The club was named after Count Rumford who was born as Benjamin Thompson in America in 1753 and went on to become a Fellow of the Royal Society. He achieved popular acclaim for his inventive design for domestic fireplaces.
The ‘parents’ of the Rumford Club were the late Bernard C Oldham and Don G Sayers; its conception has been described by Sayers as follows (from which it seems reasonable, pace Women’s Lib., to identify Oldham as the father since he made the first move, and Sayers as the mother):-
The formation of a club was discussed by Oldham and myself at a meeting of the Heat and Power Club in November 1946, when the late Oliver Lyle was its leading light. I well remember the evening, when there was a long discussion on the question of ‘The availability of the proposed Bankside Generating Station bearing in mind the sulphur inclusions of the Middle East Crude’. At the end of the evening Oldham turned to me and said “What about a club like this for the Heating and Ventilation and Instrument Industries?”
That is how the Club was born.
After further discussion between the two parents, Oldham sent the following letter dated 20th March, 1947, to 30 men who were thought likely to be interested in the proposal:-
In order to provide more opportunities for people in air handling and related industries to meet in an informal atmosphere for friendly interchange of views and experiences, it is proposed to form a Dinner Discussion Club which would meet say, once in six weeks or so, at a central rendezvous in the City or West End.
Briefly, the programme for each meeting would: Open at 5.30pm., dinner at 6.00pm. Followed by a discussion of a very informal and convivial nature, based on questions introduced by the Chairman of the evening. The cost per head for each dinner would probably be in the neighbourhood of half a guinea, exclusive of wines. It is proposed to arrange an inaugural dinner meeting to discuss the formation of a Club as soon as arrangements can be made, and in order to enable catering arrangements to be made will you kindly signify on the form below whether you would be likely to join such a Club and attend this dinner meeting. Please fill in, detach and return the slip to the above address. Yours truly,
There is no complete record of the names of those to whom this letter was sent, but Oldham has named(Appendix I)those who attended the ‘inaugural dinner meeting’ referred to in his letter, which was held at the Waldorf Hotel on 28th April, 1947, and can be regarded as the First Meeting of the ‘Rumford Club’. This name, following the lead given in his inaugural address(Appendix II)was proposed by Hemmings at this meeting; it was unanimously approved, but final adoption was deferred until the second meeting on 2 nd June, 1947. (A proposal in 1956 to change the name to ‘The Rumford Society’ was heavily defeated). At the inaugural meeting on 28th April, which was first chaired by Oswald Stott, Oldham was invited to explain the proposed nature and objectives of the Club. This he did in a short address recorded in Appendix II which, in effect, amplifies his letter of 20 th March. The meeting then elected Bernard Oldham as the first Chairman of the Club and appointed an ad hoc Committee consisting of B.C.Oldham, W.J.Chambers (Secretary) and J.F.L.Grocott, W.Harding, E.H.Jacobs, D.G.Sayers and O.Stott.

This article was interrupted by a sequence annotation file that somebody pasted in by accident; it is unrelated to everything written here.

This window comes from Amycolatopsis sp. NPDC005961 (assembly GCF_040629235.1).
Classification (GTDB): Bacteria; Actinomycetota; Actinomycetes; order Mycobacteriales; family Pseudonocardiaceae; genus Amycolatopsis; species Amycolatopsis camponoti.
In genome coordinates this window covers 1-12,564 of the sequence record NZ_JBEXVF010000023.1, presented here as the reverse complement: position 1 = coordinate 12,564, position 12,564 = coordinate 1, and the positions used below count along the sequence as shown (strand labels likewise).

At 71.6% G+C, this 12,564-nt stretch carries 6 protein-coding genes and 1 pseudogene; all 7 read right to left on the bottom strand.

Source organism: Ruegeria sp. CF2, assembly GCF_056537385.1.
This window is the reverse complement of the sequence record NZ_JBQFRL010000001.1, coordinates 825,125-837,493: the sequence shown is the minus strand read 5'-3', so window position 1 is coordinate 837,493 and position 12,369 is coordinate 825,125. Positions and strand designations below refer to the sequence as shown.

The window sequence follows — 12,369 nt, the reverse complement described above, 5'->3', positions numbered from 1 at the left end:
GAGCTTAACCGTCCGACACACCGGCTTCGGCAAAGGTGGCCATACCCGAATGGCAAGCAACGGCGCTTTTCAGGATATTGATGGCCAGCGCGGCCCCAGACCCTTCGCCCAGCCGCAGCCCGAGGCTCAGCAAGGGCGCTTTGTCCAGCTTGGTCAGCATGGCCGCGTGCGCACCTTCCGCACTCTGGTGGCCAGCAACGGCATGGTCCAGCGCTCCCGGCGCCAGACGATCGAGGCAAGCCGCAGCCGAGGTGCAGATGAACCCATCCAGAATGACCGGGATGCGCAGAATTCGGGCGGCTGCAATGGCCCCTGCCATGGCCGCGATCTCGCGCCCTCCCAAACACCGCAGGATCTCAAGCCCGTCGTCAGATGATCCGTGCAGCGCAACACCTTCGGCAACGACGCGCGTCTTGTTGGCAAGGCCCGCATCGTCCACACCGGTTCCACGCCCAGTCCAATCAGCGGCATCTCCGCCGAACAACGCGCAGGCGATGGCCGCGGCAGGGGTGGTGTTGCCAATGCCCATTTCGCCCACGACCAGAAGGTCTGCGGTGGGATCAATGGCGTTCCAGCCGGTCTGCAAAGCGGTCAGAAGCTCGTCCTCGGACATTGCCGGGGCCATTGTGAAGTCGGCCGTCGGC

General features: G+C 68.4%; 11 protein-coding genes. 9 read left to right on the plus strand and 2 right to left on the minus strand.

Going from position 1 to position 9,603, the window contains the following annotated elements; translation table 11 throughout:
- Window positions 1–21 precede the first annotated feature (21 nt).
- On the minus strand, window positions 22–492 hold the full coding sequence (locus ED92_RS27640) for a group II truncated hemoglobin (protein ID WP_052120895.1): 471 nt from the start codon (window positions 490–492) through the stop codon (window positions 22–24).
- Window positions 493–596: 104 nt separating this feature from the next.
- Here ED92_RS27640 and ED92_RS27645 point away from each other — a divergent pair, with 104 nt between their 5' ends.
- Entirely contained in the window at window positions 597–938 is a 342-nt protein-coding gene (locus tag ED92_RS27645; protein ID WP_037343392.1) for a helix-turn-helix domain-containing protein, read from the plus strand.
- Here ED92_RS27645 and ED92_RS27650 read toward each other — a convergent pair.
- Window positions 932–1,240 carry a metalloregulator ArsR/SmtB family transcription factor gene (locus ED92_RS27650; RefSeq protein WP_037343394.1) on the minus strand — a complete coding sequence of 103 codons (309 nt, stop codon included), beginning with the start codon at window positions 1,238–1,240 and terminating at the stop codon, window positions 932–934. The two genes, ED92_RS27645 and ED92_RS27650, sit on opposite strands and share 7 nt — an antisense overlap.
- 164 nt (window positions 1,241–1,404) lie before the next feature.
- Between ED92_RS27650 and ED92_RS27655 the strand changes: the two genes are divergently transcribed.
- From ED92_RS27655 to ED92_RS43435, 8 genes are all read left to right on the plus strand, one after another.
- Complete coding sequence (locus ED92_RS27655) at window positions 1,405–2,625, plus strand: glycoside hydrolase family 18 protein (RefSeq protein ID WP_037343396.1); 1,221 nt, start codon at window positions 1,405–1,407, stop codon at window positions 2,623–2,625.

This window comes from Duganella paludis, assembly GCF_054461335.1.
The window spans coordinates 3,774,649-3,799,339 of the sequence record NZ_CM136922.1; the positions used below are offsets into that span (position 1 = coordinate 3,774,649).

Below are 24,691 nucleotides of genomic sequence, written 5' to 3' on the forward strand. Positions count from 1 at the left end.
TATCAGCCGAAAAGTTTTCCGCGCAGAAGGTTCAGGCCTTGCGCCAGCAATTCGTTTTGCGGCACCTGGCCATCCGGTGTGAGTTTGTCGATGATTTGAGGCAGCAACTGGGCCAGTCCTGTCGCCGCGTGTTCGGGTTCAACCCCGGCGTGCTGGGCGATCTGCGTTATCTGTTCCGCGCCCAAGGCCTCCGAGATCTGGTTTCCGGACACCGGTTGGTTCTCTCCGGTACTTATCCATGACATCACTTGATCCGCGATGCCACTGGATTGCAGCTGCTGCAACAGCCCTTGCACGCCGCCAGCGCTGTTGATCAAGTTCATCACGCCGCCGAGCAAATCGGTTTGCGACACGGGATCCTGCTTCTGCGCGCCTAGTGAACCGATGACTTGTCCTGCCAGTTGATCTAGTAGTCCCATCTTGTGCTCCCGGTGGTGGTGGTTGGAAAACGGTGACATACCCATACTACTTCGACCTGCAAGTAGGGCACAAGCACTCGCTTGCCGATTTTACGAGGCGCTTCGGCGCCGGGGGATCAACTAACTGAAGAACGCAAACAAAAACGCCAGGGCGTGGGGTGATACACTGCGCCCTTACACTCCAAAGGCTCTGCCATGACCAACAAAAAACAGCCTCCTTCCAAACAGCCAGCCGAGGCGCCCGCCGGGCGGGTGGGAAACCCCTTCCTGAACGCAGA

For the second meeting, for which a further batch of invitations was sent out, the response was much greater than anticipated and, owing to food rationing, there was some difficulty in accommodating the number at St.Ermin’s Hotel. This was eased by the intervention of Mr. Paul Negretti who was then temporarily resident at the hotel. It was at this meeting that the Committee was formally elected.
Not all those present at the April meeting decided to become members of the Club. There is no printed or written record to show which of them did so, but a clue is afforded by the cash accounts for 1947 and 1948 which include details of the annual subscription(ten shillings)paid by named individuals. Those who paid have since been rated as Founder Members. By the time of the second meeting in June, a number of others had been invited or had applied for membership and these are also regarded as Founder Members (Appendix I). Oldham’s record of those at the June meeting also included the names of Jones and Cooke (no initials) but these names do not appear again in the Secretary’s record of payments and we must assume they did not join the Club.
The original conception was that at each meeting a few questions submitted by members should be discussed informally. (The questions were known only to the Chairman and Secretary and were posed anonymously). Members remain seated throughout so that any tendency to embark on a lecture is curtailed. In fact, informality has sometimes verged on the rowdy, if not chaotic, though always with the greatest good humour. (It may be said here that while the discussions have remained informal, the proceedings now are perhaps a little more staid, due probably to a desire not to embarrass any guest speaker).